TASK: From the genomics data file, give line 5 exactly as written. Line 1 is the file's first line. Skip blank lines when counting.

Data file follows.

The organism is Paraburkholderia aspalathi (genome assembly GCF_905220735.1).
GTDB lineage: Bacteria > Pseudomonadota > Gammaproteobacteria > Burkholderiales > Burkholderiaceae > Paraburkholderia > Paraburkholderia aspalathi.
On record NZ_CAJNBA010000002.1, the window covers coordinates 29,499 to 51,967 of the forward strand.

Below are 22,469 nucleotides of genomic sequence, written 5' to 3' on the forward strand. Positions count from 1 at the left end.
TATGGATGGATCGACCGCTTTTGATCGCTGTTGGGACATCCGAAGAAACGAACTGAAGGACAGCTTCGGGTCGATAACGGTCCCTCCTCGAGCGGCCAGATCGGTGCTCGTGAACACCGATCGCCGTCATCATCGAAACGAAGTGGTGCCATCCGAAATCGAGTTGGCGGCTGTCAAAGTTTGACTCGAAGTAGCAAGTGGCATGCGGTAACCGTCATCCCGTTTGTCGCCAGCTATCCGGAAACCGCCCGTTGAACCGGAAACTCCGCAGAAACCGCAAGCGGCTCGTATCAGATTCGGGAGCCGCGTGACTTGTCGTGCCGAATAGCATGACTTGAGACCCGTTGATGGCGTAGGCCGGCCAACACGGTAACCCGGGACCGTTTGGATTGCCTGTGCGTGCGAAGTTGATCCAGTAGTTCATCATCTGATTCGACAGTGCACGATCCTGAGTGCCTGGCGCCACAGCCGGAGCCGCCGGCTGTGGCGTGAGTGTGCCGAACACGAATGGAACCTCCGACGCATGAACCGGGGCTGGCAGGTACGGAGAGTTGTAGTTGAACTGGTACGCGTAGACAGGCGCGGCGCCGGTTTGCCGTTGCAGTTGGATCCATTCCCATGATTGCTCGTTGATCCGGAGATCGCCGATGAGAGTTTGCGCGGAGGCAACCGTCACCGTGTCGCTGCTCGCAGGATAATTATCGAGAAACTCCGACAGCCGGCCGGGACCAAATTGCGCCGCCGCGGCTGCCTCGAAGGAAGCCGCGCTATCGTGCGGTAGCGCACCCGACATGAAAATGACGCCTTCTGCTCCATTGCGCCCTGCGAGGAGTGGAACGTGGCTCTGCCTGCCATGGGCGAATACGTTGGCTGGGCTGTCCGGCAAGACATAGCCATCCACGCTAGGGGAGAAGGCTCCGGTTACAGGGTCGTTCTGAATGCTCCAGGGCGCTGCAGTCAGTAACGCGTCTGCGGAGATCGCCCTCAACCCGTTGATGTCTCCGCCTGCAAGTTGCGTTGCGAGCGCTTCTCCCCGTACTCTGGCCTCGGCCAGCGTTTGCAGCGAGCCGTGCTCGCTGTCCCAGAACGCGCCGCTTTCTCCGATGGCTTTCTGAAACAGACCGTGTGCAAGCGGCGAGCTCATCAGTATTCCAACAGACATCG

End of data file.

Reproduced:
TATGGATGGATCGACCGCTTTTGATCGCTGTTGGGACATCCGAAGAAACGAACTGAAGGACAGCTTCGGGTCGATAACGGTCCCTCCTCGAGCGGCCAGATCGGTGCTCGTGAACACCGATCGCCGTCATCATCGAAACGAAGTGGTGCCATCCGAAATCGAGTTGGCGGCTGTCAAAGTTTGACTCGAAGTAGCAAGTGGCATGCGGTAACCGTCATCCCGTTTGTCGCCAGCTATCCGGAAACCGCCCGTTGAACCGGAAACTCCGCAGAAACCGCAAGCGGCTCGTATCAGATTCGGGAGCCGCGTGACTTGTCGTGCCGAATAGCATGACTTGAGACCCGTTGATGGCGTAGGCCGGCCAACACGGTAACCCGGGACCGTTTGGATTGCCTGTGCGTGCGAAGTTGATCCAGTAGTTCATCATCTGATTCGACAGTGCACGATCCTGAGTGCCTGGCGCCACAGCCGGAGCCGCCGGCTGTGGCGTGAGTGTGCCGAACACGAATGGAACCTCCGACGCATGAACCGGGGCTGGCAGGTACGGAGAGTTGTAGTTGAACTGGTACGCGTAGACAGGCGCGGCGCCGGTTTGCCGTTGCAGTTGGATCCATTCCCATGATTGCTCGTTGATCCGGAGATCGCCGATGAGAGTTTGCGCGGAGGCAACCGTCACCGTGTCGCTGCTCGCAGGATAATTATCGAGAAACTCCGACAGCCGGCCGGGACCAAATTGCGCCGCCGCGGCTGCCTCGAAGGAAGCCGCGCTATCGTGCGGTAGCGCACCCGACATGAAAATGACGCCTTCTGCTCCATTGCGCCCTGCGAGGAGTGGAACGTGGCTCTGCCTGCCATGGGCGAATACGTTGGCTGGGCTGTCCGGCAAGACATAGCCATCCACGCTAGGGGAGAAGGCTCCGGTTACAGGGTCGTTCTGAATGCTCCAGGGCGCTGCAGTCAGTAACGCGTCTGCGGAGATCGCCCTCAACCCGTTGATGTCTCCGCCTGCAAGTTGCGTTGCGAGCGCTTCTCCCCGTACTCTGGCCTCGGCCAGCGTTTGCAGCGAGCCGTGCTCGCTGTCCCAGAACGCGCCGCTTTCTCCGATGGCTTTCTGAAACAGACCGTGTGCAAGCGGCGAGCTCATCAGTATTCCAACAGACATCG